I am not speaking of where you would sell them, but suppose you could not sell them?

If we could not sell them in England, we could not get the sterling to back our currency, and, apparently, if we cannot get the sterling, we cannot issue credit at all. That only accentuates the importance of the point I am trying to make, which is this: why have our Irish people so little confidence in our own future? After all, what are British securities? In the last analysis, British securities can only be translated into the confidence which you have in the people of Britain being able to earn such incomes in the future, in the country or in some other way, that, after paying their costs of living, they will have something as a surplus by which they will be able to carry on their machinery of government and honour their debts. I am not a pessimist about the future of England. I am not numbered, and I do not want to be numbered, amongst those who believe that it is going to be a fine thing for life and civilisation on the habitable globe if the people of England should go under. But life in Britain, whether the war is won or lost or whether there is a draw, is going to be a very different life from that which they have enjoyed for the last 100 years. When the war is over, all their foreign securities will long be gone. The interest on the capital which was shipped to her from every part of the world will be no longer forthcoming, and the capacity of her people at home in her own industries to produce goods and sell them and have a surplus after the cost of living is paid for is going, in my judgment, to be such a colossal task for her that her credit cannot possibly be any higher than our own. If I want credit, I cannot understand why it is not possible to base it on the securities and hopes and confidence of our own people in the things which we possess and the goods which we can produce and exploit in our own island, and I honestly would like to know the answer to that, because it certainly is not clear to me.

It is a terribly important point, in my judgment. I am not arguing that against British securities you cannot issue very considerable credit—much more than we can absorb at the moment, at any rate—but I cannot understand why we should make such a confession of the national inferiority complex as to write down in an Act that only British securities can be accepted. Of course, in certain clauses of Section 7 we make provision to do all sorts of things, such as "discounting bills of exchange which are, in the opinion of the board, first-class commercial bills and mature, in the case of bills drawn for agricultural purposes or based on live stock, in not more than 12 months", and so on. We talk about "buying, holding or selling securities of any public authority", but the extraordinary thing, again, is that the bills or securities of a public authority can only be bought when they have been quoted on the stock exchange in Dublin or Cork. There you are right up against this question again of the profit-making urge determining whether money is or is not going to be forthcoming for any possible national development which the State and the nation would regard as good and essential. A corporation may require or demand certain moneys. They may go, as some municipalities went some time ago, to the banks, but they did not find the banks amenable. They may try to issue stock, but they have to await the attitude of the public, and the public are going to determine this by the rate of interest. It does not matter whether it is for the development of housing, the development of land, the development of drainage or the development of bogs, the test as to whether the money will be forthcoming or not is what interest the public are going to get when the stock is quoted on the exchange.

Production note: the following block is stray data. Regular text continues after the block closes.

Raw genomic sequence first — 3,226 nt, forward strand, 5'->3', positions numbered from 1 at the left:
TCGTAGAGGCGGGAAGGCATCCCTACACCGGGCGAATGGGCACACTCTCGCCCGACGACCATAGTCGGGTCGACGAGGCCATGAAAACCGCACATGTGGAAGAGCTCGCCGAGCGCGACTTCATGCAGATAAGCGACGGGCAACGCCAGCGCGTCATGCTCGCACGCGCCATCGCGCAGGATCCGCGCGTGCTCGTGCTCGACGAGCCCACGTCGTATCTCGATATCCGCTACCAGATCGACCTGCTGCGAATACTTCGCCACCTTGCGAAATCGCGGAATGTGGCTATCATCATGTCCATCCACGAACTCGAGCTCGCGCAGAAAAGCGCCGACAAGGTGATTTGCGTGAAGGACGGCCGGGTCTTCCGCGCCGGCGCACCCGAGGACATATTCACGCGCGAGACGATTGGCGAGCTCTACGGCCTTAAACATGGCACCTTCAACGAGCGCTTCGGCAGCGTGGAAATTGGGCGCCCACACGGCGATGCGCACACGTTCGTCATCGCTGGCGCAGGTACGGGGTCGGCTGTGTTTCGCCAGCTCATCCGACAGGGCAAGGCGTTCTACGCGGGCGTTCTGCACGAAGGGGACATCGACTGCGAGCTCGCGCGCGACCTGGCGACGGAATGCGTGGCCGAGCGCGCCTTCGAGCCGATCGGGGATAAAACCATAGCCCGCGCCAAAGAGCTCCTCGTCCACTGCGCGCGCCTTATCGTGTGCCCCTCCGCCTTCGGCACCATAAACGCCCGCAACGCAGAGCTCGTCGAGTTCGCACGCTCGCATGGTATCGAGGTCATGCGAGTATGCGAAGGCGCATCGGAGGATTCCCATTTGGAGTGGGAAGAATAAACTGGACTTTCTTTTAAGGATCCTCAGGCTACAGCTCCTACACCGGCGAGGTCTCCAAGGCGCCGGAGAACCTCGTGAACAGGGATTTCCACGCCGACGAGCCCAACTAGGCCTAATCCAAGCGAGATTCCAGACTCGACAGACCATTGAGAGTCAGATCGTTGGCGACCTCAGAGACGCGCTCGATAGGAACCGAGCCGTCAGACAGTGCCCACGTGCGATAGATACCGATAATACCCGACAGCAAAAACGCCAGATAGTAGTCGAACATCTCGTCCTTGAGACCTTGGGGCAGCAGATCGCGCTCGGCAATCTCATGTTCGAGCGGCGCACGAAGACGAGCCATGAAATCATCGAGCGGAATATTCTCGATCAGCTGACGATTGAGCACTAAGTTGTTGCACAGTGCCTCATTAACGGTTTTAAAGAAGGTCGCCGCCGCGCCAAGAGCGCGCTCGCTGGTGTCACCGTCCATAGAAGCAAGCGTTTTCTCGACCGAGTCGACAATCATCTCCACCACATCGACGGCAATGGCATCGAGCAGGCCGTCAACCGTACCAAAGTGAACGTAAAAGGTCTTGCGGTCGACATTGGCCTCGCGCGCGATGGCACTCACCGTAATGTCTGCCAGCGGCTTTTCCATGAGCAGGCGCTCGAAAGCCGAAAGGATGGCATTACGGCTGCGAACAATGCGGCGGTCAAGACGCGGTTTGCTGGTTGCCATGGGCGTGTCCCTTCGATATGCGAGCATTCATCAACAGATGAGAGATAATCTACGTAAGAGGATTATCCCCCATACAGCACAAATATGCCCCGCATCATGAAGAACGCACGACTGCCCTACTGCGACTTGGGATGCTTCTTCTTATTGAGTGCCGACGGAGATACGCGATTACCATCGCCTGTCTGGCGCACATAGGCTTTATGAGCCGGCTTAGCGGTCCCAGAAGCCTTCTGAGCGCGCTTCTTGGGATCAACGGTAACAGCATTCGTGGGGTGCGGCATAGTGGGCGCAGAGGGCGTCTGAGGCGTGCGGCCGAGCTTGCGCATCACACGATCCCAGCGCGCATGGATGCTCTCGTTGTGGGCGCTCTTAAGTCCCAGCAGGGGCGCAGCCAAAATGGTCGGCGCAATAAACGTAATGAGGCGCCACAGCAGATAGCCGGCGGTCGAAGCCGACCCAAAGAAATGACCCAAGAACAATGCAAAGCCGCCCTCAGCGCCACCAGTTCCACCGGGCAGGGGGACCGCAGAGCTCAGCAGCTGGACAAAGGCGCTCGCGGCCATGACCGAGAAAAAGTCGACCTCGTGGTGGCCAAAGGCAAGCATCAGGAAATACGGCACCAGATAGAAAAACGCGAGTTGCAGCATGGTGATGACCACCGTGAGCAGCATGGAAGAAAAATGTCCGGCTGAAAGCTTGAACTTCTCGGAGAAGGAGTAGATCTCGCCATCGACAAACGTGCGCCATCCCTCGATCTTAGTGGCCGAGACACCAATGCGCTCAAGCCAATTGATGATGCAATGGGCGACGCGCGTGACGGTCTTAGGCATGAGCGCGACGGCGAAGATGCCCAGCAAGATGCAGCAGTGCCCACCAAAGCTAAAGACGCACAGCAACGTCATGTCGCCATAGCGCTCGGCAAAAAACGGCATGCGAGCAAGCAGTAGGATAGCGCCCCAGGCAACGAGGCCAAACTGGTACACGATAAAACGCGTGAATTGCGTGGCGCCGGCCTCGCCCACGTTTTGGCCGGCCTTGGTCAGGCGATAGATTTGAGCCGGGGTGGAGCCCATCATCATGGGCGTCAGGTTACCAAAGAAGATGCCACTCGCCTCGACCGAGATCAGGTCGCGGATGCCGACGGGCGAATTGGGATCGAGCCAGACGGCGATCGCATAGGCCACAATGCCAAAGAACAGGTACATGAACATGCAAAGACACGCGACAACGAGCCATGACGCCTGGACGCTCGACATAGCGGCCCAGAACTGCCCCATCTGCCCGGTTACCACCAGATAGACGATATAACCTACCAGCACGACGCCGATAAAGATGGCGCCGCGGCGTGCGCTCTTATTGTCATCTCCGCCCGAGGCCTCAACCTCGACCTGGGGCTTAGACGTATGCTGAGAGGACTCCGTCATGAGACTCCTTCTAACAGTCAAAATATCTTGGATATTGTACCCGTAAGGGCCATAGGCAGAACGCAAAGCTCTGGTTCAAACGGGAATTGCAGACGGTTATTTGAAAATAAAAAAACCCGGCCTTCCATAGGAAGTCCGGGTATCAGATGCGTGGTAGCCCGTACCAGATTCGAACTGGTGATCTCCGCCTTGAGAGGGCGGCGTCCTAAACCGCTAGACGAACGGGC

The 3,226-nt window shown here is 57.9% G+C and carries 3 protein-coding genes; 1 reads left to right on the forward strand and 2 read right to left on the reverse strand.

I do not know whether the Government can decide that the welfare of the people as a whole is going to be served by waiting to see what the profit-makers in the community, the people who are blessed with considerable wealth, are going to decide about the worth of a stock before the central bank can come in to handle the stock, and I believe that in many ways many lines of healthy national development will be and must be held up because of that method of the issuing of credit.

I move the adjournment of the debate.

Debate adjourned accordingly.
The Seanad adjourned at 9 p.m. until 3 p.m., Thursday, 24th September.